A month ago, we were prepping for AIR tests, AP tests, and many other high stakes standardized evaluations. Now, we are watching the news from home, changing our lesson plans, and wondering what will happen to state testing. Some states have already canceled it. Others are under immense pressure from school leaders to do so. The changes have teachers, students, parents, and lawmakers wondering: will this set a precedent for future years? Will emergency policies change the future of testing forever? Is this the end of standardized testing? Stakeholders are examining the following potential consequences of a year of no tests.
Colleges moving towards a “test-optional” status
Before coronavirus, some schools had already been considering a “test-optional” admission process, a major change from previous processes. The College Board has already postponed the May SAT. And there is no news yet about the June option, a major stepping stone for college applicants. Almost 50 schools have already become test-optional, meaning they consider factors other than the well-known SAT and ACT in the admissions process, such as portfolios of work, extracurricular involvement, and in-person meetings.
According to NPR, Oregon State, Case Western Reserve University, and others have already decided the class of 2021 will be test-optional. Rick Bischoff, in charge of Case Western enrollment, told NPR: “…understanding how much turmoil this is injecting into the process, it’s just so clearly, in our view, the right thing to do.” Coronavirus is just the tip of the iceberg, as lawsuits were already pending against using the SAT and ACT for college admission in California. Some feel it’s a biased test that actually doesn’t indicate a student’s ability to succeed at all. If colleges already on the fence about testing have to consider students without scores, it may set a precedent for next year.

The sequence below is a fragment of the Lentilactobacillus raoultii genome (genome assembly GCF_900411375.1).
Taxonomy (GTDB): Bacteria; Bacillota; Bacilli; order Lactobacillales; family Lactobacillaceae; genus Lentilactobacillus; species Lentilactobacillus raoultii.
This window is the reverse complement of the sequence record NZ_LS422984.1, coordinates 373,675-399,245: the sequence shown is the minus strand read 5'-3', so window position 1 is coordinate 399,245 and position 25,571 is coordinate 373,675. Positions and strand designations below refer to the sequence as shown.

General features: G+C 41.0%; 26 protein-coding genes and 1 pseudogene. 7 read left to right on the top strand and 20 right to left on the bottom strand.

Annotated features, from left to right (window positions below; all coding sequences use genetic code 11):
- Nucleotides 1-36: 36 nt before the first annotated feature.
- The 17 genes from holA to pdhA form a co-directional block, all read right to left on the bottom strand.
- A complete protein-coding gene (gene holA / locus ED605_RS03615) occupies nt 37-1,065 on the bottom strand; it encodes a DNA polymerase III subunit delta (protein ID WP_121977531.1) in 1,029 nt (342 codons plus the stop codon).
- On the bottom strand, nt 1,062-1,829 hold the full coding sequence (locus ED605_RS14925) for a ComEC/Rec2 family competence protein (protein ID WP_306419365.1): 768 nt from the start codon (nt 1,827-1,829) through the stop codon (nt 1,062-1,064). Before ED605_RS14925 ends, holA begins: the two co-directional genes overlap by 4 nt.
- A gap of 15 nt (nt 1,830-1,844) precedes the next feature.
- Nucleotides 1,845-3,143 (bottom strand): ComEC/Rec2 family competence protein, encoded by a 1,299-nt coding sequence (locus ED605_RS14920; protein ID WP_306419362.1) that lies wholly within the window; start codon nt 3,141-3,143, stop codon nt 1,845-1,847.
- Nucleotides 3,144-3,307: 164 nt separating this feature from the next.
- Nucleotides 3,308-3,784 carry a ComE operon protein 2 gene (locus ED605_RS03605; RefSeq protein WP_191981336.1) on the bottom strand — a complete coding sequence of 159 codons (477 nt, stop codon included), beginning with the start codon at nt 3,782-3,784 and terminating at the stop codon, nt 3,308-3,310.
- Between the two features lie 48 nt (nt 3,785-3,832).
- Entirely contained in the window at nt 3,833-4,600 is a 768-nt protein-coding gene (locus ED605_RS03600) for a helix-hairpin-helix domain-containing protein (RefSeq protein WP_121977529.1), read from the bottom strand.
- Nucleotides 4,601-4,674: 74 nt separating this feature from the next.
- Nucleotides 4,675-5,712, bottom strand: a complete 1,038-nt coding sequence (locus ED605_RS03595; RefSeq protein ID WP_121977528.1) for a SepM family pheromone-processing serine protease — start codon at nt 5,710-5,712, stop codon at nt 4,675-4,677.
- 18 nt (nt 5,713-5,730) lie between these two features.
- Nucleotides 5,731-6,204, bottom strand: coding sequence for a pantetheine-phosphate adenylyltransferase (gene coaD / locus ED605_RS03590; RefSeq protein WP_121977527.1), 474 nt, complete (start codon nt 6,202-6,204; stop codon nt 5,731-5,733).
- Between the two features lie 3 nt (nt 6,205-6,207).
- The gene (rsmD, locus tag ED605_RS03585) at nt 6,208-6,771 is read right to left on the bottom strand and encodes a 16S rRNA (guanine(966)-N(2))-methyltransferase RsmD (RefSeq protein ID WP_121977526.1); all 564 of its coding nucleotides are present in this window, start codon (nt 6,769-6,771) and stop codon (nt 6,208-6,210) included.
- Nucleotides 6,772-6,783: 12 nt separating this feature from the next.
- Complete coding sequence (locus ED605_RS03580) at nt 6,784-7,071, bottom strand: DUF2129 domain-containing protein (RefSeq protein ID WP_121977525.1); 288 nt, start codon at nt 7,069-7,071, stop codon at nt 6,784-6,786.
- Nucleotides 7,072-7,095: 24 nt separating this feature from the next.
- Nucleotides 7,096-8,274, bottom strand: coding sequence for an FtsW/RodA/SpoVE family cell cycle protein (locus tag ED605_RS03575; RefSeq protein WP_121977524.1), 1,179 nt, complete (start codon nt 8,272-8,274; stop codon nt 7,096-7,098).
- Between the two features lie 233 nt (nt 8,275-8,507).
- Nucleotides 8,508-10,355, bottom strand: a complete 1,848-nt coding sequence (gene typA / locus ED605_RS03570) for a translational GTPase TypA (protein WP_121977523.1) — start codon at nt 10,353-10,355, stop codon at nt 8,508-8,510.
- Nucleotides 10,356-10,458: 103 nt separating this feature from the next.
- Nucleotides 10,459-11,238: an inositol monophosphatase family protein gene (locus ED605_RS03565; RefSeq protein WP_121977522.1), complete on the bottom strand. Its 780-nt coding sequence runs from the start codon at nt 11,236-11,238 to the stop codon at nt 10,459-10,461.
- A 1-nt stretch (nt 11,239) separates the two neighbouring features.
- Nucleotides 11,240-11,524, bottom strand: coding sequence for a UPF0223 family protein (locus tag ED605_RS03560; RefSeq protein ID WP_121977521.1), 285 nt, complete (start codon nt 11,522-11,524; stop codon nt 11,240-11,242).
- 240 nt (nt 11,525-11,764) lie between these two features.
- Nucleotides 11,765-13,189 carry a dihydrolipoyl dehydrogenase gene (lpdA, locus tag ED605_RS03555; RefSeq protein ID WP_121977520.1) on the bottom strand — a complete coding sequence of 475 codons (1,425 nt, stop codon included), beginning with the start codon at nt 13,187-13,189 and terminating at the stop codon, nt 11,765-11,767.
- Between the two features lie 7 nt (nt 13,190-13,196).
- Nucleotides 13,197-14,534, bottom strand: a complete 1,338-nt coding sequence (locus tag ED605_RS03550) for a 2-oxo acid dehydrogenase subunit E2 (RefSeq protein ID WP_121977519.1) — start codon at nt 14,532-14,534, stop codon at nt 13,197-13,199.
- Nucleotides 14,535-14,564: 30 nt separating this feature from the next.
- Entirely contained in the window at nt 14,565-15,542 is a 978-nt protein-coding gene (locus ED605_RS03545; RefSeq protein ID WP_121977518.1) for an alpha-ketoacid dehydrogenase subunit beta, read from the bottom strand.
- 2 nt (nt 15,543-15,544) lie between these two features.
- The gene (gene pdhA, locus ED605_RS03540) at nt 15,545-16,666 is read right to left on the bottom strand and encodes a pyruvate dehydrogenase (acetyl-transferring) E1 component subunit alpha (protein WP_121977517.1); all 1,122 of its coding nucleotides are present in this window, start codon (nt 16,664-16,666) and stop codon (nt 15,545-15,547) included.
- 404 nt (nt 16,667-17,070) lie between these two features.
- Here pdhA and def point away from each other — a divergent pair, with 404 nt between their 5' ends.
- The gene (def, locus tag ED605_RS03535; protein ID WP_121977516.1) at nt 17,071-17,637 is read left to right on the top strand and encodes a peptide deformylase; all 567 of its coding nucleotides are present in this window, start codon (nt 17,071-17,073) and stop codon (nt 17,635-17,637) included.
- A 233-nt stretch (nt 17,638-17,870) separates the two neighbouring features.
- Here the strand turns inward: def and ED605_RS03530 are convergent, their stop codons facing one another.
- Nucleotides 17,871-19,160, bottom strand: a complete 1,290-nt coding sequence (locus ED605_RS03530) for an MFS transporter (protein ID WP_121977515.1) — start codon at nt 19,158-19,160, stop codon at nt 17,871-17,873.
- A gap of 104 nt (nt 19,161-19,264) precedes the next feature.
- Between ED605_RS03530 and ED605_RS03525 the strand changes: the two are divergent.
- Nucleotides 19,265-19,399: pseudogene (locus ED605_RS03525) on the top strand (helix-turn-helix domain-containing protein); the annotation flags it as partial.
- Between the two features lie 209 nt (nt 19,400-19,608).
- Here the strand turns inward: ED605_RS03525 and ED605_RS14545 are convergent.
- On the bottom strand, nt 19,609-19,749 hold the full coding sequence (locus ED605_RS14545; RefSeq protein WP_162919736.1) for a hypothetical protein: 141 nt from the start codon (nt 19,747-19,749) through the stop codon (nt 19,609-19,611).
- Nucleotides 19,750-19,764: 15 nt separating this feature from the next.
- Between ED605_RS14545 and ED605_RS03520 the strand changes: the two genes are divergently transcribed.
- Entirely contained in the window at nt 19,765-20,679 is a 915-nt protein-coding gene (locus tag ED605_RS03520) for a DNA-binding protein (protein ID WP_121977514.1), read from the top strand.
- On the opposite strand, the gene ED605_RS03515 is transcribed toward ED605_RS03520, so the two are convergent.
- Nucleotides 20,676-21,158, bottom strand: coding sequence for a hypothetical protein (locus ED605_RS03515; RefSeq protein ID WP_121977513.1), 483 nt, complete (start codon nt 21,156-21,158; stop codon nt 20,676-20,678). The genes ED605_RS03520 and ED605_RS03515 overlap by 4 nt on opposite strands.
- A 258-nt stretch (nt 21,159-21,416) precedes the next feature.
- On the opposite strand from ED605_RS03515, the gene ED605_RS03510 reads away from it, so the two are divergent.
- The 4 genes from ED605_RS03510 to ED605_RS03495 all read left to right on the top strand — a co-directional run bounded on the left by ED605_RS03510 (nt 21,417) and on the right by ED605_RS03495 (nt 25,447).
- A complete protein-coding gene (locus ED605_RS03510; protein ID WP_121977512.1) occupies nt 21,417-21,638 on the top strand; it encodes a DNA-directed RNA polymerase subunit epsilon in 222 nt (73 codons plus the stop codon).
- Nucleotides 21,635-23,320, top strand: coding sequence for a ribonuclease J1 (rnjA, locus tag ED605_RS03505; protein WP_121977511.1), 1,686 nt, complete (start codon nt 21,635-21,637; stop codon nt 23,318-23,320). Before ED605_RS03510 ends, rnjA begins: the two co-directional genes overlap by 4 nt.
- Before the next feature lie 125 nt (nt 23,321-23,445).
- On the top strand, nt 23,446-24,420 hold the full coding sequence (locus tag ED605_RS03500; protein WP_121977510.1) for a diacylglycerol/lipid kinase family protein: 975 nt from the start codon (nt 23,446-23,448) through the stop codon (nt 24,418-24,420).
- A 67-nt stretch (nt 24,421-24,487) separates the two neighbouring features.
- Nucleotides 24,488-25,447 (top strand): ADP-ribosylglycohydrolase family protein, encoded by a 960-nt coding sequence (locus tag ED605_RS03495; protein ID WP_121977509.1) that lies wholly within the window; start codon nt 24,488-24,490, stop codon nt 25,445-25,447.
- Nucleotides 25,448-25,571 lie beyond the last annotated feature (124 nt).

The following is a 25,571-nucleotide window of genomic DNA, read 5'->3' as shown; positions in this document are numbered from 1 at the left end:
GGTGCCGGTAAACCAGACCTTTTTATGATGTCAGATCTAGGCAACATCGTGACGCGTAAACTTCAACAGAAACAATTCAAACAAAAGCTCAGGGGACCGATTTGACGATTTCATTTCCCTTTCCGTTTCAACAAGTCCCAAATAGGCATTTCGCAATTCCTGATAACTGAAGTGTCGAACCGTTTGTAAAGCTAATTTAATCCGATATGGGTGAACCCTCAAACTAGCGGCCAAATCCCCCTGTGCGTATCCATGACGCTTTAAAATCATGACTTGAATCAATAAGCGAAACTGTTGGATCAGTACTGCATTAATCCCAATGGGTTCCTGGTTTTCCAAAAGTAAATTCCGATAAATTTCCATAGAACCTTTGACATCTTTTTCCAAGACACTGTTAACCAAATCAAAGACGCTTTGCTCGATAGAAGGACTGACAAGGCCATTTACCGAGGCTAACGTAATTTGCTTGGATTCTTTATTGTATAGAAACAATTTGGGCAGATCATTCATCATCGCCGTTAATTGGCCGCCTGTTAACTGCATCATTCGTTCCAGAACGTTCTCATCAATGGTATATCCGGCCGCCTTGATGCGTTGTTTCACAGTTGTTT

Schools will rely on other forms of assessment
Most statewide tests for elementary and middle schools serve as a benchmark for school performance, not individual students. However, once students are in high school, state tests can count toward graduation. On March 20, the federal government decided to allow states the ability to cancel testing, even though some states had already gone ahead without them. Now states are deciding the best course of action, with many electing to cancel. If students and schools see success with alternate graduation requirements, testing may become just one pathway to graduation.
Alternate pathways to teacher and school evaluations
Test scores also impact teachers and schools whose performance was often based on the score. While many are excited that tests are being canceled, the government has to find alternative ways to assess schools. And schools themselves will have to find alternative ways to assess teachers. Ohio’s Governor Dewine just said, “If we can’t have testing this year, we will not have testing this year. The world will not come to an end.” But Ohio Public school teachers are evaluated on a model that is up to 50 percent test scores. Without these test scores, it’s unclear what will be used instead.
According to AP, Texas is also a state with a high stakes test that can determine teacher evaluations. Texas Governor Abbott said, “With this health crisis, educators, students, parents and their families need to be dedicated to keeping their families safe. That’s stressful enough without having to worry about a standardized test to advance or graduate.” Educators have long been considering alternative options, such as sample testing, surveys, automatic data collection, and “multiple measures” which gather data such as workforce success, discipline records, and attendance, NPR reports.
Teachers and students have time and space to pursue “true learning”
Anti-testing advocates have long pushed for the demise of standardized testing so that teachers could teach what they know students are interested in, and students could have more advocacy in their own learning. Oftentimes, both parties feel that testing stands in the way of these goals. All of a sudden, there’s no school, but there are also fewer requirements pushing the agenda of students and teachers. Teachers are already getting creative with virtual learning requirements. Students are completing journal entries and going on nature walks. Will students have more time for pleasure reading? Will teachers have room for students to pursue interest-based projects, even virtually? Most importantly, if passion projects yield big results, could the future of testing change forever?
While many of the outcomes haven’t been studied yet, all stakeholders are eager to find out how a test-free spring may impact not only this year, but years to come.
What are your thoughts? Is this the end of standardized testing? Share in the comments below.